By Jonathan Shikes
By Alex Brown
By Cafe Society
By Samantha Alviani
By Lori Midson
By Mark Antonation
By Loren Lorenzo
By Nate Hemmert
The Oldsmobile Toronado is a monster of a car. Seventeen feet long and grossing nearly two tons, it's an old-school blacktop heavyweight and, in its day, was one king-hell luxury ride. Although it never had the power of a Corvette or the raw muscle of those classic Mustangs, pound-for-pound, the Toronado was a slugger. It held its own.
By this summer, my secondhand Toronado (called Gomez, the name picked out in gold thumbtacks against his blue-velvet interior) was on its last legs. With well over 200,000 miles on his big V-8, Gomez was showing his age. In his prime, this beast had power everything -- windows, seats, doors, locks, the works -- but most of his electrical system had long ago failed, leaving him with no working gauges, a speedometer that stopped at 32 mph no matter how fast he was going, seats permanently kicked back, lowrider-style, and one door forever locked. He leaked every fluid from every possible orifice, blew clouds of blue smoke from a broken exhaust pipe, and ticked like a bomb at idle.
But the important thing was, Gomez still ran. Like an old prizefighter -- punch-drunk, staggering and half-retarded from too many hits to the head -- when the bell rang, he was ready to mix it up. Just get Gomez out on an open stretch of highway, and you could feel the years drop away.
2616 W. 32nd Ave.
Denver, CO 80211
Region: Northwest Denver
Between Albuquerque and Denver lay 440 miles of highway. More than enough asphalt to satisfy Gomez -- and since the stretch happened to coincide with the green-chile trail, there were endless eating opportunities for me.
I can think of no strictly regional food item so dearly loved, fiercely debated and quintessentially vital to local cuisine as the humble green chile. For thousands of years, members of the capsicum genus have been cultivated in Central and South America. Christopher Columbus (to whose credit we can add the chile's original misrepresentation as a pepper) brought some back from the New World and introduced them to the Old one. More than 200 varieties of the little buggers are grown today, over a hundred of which are indigenous to Mexico.
You cannot overstate chile's importance to residents of the Land of Enchantment. Chile is like a religion in New Mexico, the largest producer and consumer of chile in the United States and home of the famous Hatch chile. It is everywhere and in all things. Burger King, McDonald's and Wendy's all offer green-chile cheeseburgers on their menus, and every street corner has a taquería that dishes out chile like methadone to shambling hordes of helpless addicts.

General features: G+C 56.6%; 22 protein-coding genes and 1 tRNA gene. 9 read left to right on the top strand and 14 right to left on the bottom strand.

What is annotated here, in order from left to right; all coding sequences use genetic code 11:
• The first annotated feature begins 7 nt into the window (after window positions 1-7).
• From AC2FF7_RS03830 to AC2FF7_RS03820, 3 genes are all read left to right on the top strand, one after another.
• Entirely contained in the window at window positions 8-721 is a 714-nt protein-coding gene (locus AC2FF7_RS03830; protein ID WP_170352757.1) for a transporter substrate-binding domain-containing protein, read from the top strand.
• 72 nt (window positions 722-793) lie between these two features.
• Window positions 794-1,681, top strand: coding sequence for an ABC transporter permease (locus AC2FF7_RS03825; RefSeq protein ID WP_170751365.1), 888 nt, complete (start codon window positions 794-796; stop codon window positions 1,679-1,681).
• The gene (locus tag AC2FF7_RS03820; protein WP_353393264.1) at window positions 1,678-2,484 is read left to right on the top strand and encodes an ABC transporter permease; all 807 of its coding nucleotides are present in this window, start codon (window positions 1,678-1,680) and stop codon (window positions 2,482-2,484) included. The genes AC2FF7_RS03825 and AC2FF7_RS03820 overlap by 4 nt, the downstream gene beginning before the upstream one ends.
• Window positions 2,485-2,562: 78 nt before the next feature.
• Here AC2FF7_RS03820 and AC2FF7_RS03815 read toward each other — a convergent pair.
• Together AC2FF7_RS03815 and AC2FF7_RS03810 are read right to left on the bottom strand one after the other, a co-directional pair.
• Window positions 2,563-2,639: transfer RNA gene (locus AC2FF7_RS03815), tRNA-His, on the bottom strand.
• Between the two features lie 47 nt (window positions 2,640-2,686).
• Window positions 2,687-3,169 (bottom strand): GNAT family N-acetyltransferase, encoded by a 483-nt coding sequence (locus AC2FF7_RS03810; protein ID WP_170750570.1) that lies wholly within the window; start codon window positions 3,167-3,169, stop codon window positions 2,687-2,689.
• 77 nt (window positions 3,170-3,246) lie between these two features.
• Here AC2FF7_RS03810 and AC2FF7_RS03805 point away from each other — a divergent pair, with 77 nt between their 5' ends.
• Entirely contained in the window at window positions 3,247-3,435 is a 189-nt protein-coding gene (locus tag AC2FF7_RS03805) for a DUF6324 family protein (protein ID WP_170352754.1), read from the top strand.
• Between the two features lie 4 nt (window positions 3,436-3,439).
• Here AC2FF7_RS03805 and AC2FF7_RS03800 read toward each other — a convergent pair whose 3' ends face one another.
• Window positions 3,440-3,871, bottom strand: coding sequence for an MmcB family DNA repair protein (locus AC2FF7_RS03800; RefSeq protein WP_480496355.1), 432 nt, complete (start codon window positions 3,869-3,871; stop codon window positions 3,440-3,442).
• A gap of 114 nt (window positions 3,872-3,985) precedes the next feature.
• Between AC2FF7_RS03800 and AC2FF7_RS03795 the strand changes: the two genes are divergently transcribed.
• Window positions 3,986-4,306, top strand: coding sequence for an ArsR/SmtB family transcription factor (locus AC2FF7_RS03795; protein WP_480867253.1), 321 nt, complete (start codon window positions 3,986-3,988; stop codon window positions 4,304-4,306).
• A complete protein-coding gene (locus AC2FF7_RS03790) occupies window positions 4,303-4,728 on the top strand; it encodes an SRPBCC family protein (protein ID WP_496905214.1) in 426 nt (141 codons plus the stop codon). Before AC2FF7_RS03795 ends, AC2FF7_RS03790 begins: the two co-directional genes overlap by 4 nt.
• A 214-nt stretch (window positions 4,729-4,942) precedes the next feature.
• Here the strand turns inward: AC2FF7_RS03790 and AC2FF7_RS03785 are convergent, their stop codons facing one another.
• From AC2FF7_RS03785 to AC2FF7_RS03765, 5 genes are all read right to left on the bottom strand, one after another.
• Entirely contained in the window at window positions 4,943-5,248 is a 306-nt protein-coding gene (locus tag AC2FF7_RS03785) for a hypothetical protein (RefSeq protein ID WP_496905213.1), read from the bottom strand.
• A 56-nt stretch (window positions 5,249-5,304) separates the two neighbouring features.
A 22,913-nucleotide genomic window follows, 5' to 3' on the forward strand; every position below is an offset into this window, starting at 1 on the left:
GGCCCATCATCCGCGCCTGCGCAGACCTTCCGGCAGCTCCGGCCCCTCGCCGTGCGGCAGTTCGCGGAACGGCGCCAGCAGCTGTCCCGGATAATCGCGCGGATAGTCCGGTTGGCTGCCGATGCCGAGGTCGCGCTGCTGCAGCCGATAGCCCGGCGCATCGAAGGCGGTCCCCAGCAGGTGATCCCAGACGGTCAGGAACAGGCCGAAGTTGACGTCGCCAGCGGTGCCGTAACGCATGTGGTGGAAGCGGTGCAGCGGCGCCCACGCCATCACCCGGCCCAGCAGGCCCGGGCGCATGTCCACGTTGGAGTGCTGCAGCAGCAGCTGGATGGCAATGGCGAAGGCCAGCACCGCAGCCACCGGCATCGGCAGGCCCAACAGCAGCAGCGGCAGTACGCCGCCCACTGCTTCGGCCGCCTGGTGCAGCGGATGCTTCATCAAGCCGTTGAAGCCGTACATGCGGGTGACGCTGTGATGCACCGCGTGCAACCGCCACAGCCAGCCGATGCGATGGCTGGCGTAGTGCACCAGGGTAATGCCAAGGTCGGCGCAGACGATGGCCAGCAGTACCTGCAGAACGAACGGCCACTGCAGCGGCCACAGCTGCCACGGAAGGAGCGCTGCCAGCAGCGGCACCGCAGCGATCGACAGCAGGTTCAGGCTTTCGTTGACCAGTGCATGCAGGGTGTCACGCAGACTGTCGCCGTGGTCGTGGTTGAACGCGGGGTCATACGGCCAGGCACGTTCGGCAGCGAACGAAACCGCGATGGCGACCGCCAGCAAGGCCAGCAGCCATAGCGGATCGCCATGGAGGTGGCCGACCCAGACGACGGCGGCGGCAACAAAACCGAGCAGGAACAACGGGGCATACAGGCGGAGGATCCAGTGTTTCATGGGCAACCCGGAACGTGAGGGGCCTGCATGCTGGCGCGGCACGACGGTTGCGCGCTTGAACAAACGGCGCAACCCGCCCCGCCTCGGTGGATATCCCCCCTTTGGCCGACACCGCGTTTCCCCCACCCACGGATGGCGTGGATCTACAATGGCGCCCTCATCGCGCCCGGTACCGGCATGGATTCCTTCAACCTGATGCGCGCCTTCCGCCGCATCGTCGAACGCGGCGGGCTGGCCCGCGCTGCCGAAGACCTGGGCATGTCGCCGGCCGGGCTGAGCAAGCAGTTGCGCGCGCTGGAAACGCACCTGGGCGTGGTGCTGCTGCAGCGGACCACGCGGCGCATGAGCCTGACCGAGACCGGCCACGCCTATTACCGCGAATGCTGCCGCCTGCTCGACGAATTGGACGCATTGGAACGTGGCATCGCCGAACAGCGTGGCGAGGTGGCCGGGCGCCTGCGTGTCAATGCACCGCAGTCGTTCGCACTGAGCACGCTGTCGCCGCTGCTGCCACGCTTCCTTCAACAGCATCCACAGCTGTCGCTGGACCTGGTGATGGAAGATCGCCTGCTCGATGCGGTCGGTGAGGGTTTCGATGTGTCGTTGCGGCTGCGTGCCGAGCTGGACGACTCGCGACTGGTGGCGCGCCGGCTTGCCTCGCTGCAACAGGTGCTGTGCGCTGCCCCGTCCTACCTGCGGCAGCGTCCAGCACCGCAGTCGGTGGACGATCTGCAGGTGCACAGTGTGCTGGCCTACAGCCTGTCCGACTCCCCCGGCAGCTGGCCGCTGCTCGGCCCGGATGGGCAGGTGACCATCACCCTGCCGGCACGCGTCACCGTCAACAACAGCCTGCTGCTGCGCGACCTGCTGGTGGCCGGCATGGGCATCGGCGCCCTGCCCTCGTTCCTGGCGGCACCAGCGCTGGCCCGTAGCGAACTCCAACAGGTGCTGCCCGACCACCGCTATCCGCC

As far as I'm concerned, the green-chile trail begins at the Owl Bar, an hour below Albuquerque. Gomez, my wife and I growled into Socorro County mid-afternoon -- siesta time -- which was perfect for a nice lunch in the cool, dark confines of the Owl. Gomez was running hot but had held steady at 90 mph until we were forced to slow down for the tiny, nowhere town of San Antonio, ten miles south of Socorro. The sun of the nuclear age rose over this little hamlet -- thirty-some unobstructed miles from the Trinity site -- and as we grumbled down the main street, I got the feeling that nothing had changed since the morning of July 16, 1945, when scientists at the White Sands range detonated the world's first atomic bomb.
The Owl Bar is important in the culinary annals for two reasons. First, it serves the best cheeseburger in the world (although my wife will still argue herself blue in favor of Tommy's Original World Famous Hamburgers in Los Angeles). And second, according to local lore, all those mad scientists slaving away in their desert bunkers deep in the desolate reaches of Jornada del Muerto would show up at the Owl Bar after long hours working on their doomsday project, get good and liquored up, then go tear-assing back home along these same long stretches of desert highway. Thing is, after a few cold brewskis, your average high-energy nuclear physicist can get a bit peckish. So the late Jose Miera (original owner of the Owl Bar and, as far as anyone knows, the only civilian who knew anything about the blast before it happened) had a grill installed in his nondescript high-desert roadhouse and started cooking. The rest, as they say, is history.
The Owl still makes its "world famous Owlburger" the same way it did over a half-century ago. The kitchen grinds the beef and forms it into patties so large they hang over the bun on all sides. Tongue-blistering fresh green chiles are chopped into chunks, then slopped generously onto a cheeseburger that, once lifted, can't be put down again without the whole architectural structure of lettuce, onions, cheese, chile and meat collapsing. But since there's little between heaven and hell that could make me put down an Owlburger, issues of structural stability are of no concern to me.
Stepping out into the heat of a blazing New Mexico sunset a couple hours later, my wife and I spotted the puddle under Gomez's crankcase. Immediately, we're thinking that David Lynch movies start this way: East Coast newlyweds tooling around the Southwest when some tiny but vital portion of their car's anatomy ruptures, leaving them stranded with night falling and some glare-blind mechanic named Skeeter working out of a tarpaper shack attached to his rusted-out Airstream saying, "Sorry, folks. Gonna be two weeks 'fore I can git that part." Next thing you know, BAM! -- out come the atomic zombies.